Could you be our new Business Development Manager?

The Association of Volunteer Managers (AVM) is an independent membership body that aims to support, represent and champion people in volunteer management in the UK regardless of field, discipline or sector. It has been set up by and for people who manage volunteers.

We’re at an exciting point in our development and are preparing for a period of sustained growth. To be effective, we’re seeking a part time Business Development Manager for a fixed term of 6 months.

The post holder will be expected to lead on and implement AVM’s interim business plan, improve our infrastructure, work alongside the Board to strengthen partnerships and support the development of a five year strategy.

For more information please contact Ruth Leonard (Chair) or Karen Ramnauth.

How to apply

Send a cover letter and CV to [email protected]

The deadline is midday, Friday 28th September 2018 and interviews will take place on Wednesday 3rd October 2018 in central London. We are looking for a candidate who can start as soon as possible.

Download the Business Development Manager Job Description

AVM Director 2018 elections open for nominations

UPDATED: Nominations are now closed.

AVM Director elections open for nominations

The 2018 elections to join the board of AVM are now open for nominations.

Any member is eligible to stand for election, and this is your opportunity to help shape and lead the Association of Volunteer Managers as a director.

Find out more by downloading the 2018 AVM election pack. This year we are particularly looking for candidates with skills in finance or marketing.

If you have any questions about being a Director, please contact our Chair, Ruth Leonard via email. For those who are interested in being a Director, you are welcome to attend some of our next Board Meeting on 5th September.

The returning officer for this year’s election is Rachel Ball, AVM Company Secretary. If you have any questions or difficulties you can contact her directly for help or advice.

Please download and complete a nomination form, and email it directly to Rachel Ball.

Nominations close at 6pm, Tuesday 28 August 2018.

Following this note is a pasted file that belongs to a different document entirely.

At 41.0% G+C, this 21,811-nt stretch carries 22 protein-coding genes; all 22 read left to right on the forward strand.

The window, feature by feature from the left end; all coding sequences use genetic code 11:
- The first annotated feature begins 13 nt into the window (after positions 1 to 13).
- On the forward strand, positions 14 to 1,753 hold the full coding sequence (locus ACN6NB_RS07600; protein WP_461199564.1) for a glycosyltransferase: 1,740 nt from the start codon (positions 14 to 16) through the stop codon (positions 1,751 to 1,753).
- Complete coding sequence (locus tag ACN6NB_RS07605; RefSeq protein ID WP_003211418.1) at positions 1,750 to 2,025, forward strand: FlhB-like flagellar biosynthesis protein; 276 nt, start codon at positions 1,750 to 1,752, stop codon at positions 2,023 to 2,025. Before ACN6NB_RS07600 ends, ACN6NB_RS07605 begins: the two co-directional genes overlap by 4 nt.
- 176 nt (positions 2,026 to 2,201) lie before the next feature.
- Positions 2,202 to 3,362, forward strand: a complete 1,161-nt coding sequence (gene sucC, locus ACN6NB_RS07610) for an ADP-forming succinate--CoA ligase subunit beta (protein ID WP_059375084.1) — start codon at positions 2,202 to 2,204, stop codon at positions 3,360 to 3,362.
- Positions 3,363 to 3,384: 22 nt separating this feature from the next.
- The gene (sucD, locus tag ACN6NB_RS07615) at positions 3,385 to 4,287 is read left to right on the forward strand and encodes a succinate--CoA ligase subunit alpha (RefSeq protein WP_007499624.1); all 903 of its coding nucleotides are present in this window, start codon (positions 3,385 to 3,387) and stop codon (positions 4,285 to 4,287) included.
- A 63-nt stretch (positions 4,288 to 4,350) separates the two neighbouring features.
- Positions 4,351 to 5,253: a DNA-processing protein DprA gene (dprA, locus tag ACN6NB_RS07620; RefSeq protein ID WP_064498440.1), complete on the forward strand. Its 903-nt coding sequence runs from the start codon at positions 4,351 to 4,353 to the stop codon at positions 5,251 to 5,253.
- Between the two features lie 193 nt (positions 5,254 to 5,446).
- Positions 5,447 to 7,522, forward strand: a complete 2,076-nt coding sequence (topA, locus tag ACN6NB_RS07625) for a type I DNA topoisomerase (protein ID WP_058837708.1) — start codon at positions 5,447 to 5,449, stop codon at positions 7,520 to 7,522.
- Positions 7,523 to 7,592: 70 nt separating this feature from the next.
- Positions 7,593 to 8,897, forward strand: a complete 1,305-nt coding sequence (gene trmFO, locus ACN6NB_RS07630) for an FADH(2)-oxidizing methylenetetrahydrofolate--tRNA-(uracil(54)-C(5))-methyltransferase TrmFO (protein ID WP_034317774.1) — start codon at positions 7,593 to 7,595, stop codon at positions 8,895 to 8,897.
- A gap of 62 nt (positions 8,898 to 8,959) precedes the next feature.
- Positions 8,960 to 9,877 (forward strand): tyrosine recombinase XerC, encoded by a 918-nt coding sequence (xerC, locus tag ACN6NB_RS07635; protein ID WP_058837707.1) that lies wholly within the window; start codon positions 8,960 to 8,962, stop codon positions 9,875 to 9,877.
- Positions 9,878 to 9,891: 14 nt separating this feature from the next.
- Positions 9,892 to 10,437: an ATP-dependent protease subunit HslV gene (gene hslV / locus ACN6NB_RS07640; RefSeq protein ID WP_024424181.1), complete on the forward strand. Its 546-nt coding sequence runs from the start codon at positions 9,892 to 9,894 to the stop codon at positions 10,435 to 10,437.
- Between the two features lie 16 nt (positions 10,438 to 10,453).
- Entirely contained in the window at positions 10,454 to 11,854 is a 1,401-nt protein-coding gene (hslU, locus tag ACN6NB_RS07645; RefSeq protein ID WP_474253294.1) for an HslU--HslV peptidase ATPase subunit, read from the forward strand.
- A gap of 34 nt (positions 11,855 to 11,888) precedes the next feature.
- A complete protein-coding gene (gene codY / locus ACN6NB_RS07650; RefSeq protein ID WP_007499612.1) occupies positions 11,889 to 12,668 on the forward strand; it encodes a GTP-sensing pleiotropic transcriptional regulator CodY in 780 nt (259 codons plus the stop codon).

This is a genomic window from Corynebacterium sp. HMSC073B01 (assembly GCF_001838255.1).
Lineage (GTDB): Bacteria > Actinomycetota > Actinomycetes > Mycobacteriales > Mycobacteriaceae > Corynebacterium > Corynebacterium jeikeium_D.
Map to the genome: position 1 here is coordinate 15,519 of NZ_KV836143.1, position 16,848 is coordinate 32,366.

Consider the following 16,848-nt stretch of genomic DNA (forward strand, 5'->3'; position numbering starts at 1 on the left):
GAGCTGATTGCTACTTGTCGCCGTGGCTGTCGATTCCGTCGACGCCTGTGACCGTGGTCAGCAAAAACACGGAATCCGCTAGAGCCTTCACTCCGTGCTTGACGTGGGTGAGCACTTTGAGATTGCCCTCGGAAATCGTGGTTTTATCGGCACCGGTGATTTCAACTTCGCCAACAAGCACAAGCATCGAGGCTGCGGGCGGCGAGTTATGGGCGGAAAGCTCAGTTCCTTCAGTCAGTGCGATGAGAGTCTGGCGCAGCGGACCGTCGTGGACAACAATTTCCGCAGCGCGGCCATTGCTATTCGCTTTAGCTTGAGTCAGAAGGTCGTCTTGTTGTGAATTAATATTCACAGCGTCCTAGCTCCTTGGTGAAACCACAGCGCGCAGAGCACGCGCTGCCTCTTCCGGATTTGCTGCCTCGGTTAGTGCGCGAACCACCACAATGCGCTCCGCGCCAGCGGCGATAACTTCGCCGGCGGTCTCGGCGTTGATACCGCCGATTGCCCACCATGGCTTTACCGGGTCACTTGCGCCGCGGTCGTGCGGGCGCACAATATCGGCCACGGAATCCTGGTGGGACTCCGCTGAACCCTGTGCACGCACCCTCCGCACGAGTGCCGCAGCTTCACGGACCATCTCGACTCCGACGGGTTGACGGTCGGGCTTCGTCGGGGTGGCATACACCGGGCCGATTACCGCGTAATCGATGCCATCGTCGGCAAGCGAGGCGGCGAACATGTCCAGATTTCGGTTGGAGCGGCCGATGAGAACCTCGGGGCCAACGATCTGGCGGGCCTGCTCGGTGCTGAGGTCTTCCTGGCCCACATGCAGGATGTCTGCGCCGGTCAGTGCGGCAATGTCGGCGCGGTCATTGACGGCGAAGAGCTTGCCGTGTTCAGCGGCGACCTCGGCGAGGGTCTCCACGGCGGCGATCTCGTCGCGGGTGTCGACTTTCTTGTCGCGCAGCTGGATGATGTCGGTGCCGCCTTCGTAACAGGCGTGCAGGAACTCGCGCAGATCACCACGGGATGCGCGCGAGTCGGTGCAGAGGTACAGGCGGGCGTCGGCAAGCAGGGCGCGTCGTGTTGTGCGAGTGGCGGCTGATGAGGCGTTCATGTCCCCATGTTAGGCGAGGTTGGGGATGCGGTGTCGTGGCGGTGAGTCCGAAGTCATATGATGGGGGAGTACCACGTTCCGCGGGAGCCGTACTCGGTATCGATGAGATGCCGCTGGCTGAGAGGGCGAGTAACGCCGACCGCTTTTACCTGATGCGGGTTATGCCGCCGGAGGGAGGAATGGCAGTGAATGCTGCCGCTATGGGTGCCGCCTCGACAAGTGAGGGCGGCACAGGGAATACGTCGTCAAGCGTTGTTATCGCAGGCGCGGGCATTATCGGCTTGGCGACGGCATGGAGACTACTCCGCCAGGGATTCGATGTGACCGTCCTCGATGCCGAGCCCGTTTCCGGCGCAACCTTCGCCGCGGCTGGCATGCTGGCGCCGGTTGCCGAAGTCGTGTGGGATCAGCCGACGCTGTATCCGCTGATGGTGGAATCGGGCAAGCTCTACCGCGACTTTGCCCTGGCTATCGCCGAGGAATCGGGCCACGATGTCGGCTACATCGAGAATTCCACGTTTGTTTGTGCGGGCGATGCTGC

Voting will open on 7 September and all eligible voters will receive further information about how to vote by email.

Can you help us decide AVM’s vision?

AVM’s board has reflected on our 10 year journey with you, our members, and begun to build a picture of where our journey must and should go next. For that journey to be successful we need to travel together. Can you help us decide the vision we will all seek to achieve?

We have narrowed down the ideas to three statement options. We would like you to rate each option and share your thoughts on why you gave this rating.

Please complete our short survey.


Complete survey

Recruiting a new treasurer: can AVM count on you?

  • Do you have a head for figures?

  • Want to help AVM thrive and grow?

  • Got time to give to help grow the volunteer management profession?

If this sounds like you – or someone you know – then AVM would like to hear from you! The AVM board is looking to co-opt someone with finance skills and experience to support our current Treasurer, and build capacity for growth.

Initially you will be co-opted until this year’s AGM (at our October conference), with the option of you being co-opted again. This role does not require you to be an AVM member.

If you are interested in the role please see the role description. If you’d like to discuss the role in more detail, please get in touch.

 

AVM Treasurer – Role Description

Volunteers’ Week: Saying thanks

Originally posted on the NCVO website.

Saying thanks